With experience in both pharmaceutical manufacturing and clinical patient management, medications and their impact on one’s quality of life have been my expertise. My secret passion of murder and mayhem, however, is a whole other matter. I’ve always loved reading murder mysteries and thrillers, and longed to weave such tales of my own. Drawing on my clinical expertise as a pharmacist and my infatuation with the lethal effects of drugs, my tales of murder, mayhem and medicine will have you looking over your shoulder and suspicious of anything in your medicine cabinet.
This entry was posted in A Non-Murder Plot, About Medications/Pharmacy, About Murder, About Writing, Accuracy in Writing, Almost Dead, Almost in a Vegetative State, Blog Writers, Blogging, Bloodless Death Scenes, Character Development Techniques, Characteristics of Killing, Cotard Delusion, Cotard's and Body Dysmorphic Disorder, Cotard's and Distorted Body Image, Cotard's Syndrome, Developing Better Writing Skills, Fictional Character Development, Ideas for Murder Scenes, Jules Cotard, Living Dead Disease, Neuroscience, Neuroscience and Murder, People Who Live in a Graveyard, Plot Development, Plotting Murder Scenes, Science-Based Zombies, The Delirium of Negation, The Medical Zombie State, The Psychology of Murder, The Science of Murder, The Walking Dead, The Walking Dead Syndrome, The Zombie Disease, Treatments for Cotard's Syndrome, Treatments for Walking Dead Syndrome, Walking Dead in Writing, Zombie Wannabe and tagged , , , , , , , , , , , , , , , , , , , , , , , , , , , , , , , , , , , , . Bookmark the permalink.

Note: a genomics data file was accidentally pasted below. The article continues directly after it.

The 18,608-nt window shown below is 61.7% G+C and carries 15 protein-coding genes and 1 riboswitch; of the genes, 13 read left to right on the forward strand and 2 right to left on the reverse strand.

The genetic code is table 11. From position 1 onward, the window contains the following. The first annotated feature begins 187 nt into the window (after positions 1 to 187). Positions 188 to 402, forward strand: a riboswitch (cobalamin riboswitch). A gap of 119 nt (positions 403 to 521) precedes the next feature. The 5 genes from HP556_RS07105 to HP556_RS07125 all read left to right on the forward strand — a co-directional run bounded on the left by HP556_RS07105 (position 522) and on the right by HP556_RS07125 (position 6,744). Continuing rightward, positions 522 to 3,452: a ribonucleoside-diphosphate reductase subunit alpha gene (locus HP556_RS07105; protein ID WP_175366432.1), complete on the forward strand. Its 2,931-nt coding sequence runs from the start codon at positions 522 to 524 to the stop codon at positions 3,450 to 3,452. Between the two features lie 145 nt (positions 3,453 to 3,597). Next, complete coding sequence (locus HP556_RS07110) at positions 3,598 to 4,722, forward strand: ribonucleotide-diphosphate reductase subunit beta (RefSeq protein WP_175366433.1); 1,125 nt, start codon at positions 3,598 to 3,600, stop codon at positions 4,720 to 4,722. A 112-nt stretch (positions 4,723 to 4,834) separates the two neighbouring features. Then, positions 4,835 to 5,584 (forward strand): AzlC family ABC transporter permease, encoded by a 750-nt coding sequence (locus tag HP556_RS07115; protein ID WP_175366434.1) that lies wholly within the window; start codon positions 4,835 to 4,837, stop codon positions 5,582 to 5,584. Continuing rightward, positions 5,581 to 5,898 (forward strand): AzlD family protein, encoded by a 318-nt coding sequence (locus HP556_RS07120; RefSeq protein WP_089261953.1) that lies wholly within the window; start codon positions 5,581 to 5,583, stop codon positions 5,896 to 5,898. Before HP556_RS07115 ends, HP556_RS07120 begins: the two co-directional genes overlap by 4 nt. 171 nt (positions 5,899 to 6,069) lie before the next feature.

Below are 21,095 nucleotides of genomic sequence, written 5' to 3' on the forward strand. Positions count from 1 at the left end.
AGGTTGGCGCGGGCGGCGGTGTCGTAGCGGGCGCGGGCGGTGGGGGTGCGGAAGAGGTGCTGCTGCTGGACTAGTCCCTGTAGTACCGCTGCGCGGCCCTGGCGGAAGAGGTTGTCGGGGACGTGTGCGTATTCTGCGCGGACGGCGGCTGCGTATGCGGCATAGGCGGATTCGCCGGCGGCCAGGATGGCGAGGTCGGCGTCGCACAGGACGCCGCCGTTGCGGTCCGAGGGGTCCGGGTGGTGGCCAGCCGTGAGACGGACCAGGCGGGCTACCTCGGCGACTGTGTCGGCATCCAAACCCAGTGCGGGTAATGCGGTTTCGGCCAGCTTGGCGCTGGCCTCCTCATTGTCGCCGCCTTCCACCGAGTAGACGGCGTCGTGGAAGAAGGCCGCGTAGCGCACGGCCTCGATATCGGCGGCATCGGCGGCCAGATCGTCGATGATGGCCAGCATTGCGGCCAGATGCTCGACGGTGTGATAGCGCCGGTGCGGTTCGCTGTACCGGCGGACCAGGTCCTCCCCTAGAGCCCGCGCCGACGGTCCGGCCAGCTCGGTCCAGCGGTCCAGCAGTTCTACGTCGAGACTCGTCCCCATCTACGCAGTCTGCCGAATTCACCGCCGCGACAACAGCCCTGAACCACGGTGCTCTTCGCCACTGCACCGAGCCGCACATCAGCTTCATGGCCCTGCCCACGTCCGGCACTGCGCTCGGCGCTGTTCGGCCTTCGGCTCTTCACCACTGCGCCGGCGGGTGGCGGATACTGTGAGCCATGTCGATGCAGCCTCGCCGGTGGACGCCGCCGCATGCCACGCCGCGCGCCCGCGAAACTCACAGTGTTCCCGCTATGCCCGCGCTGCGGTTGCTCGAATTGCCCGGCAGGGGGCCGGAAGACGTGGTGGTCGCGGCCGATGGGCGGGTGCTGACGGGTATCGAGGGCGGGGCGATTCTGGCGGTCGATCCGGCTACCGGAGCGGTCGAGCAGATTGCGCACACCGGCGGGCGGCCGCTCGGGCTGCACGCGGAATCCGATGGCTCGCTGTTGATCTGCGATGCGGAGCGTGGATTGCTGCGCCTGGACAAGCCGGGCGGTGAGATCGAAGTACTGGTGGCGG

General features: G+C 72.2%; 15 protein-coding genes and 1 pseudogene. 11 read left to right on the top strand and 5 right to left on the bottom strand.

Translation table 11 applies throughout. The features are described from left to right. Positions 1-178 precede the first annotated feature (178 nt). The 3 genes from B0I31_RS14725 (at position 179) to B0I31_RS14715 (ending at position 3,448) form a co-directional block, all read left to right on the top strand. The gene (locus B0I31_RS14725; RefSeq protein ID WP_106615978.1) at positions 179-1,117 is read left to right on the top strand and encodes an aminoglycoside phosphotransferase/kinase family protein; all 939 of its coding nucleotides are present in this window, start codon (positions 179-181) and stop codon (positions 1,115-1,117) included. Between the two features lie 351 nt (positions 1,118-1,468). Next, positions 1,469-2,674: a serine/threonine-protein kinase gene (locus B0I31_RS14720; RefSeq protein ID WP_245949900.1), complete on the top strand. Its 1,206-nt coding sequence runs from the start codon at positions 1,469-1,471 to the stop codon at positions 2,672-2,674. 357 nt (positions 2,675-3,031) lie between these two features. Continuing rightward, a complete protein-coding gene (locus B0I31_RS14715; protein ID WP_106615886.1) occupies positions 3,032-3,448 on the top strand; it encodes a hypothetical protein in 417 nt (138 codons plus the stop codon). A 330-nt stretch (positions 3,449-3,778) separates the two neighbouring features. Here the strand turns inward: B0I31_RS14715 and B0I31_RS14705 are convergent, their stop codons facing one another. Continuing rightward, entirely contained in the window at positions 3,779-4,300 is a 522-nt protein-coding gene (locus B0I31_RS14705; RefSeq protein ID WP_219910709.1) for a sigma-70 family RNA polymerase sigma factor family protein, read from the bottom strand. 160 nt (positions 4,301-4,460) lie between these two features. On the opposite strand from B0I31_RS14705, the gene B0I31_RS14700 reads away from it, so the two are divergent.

4 Responses to Walking Corpse Syndrome

  1. dianekratz says:

    Fascinating as usual Jim! I love the TV show, The Walking Dead, my grandson son got me hooked. I’ve never heard of this mental illness, but I also know the WHO has many more mental illnesses listed, (like a psychopath) that America does not include. Weird and cool at the same time!


  2. Hey, just got back from the graveyard (not!) and read this fascinating (introspective?) piece. Thank you for again sharing with us readers/writers these very useful products of your ongoing research.

  3. Thanks, Jim. I’m writing what was supposed to be a short story that’s now turning into a novella that has a working title of “Mostly Dead” – now I want to figure out a way to include Cotard’s Syndrome into the story arc. All the best.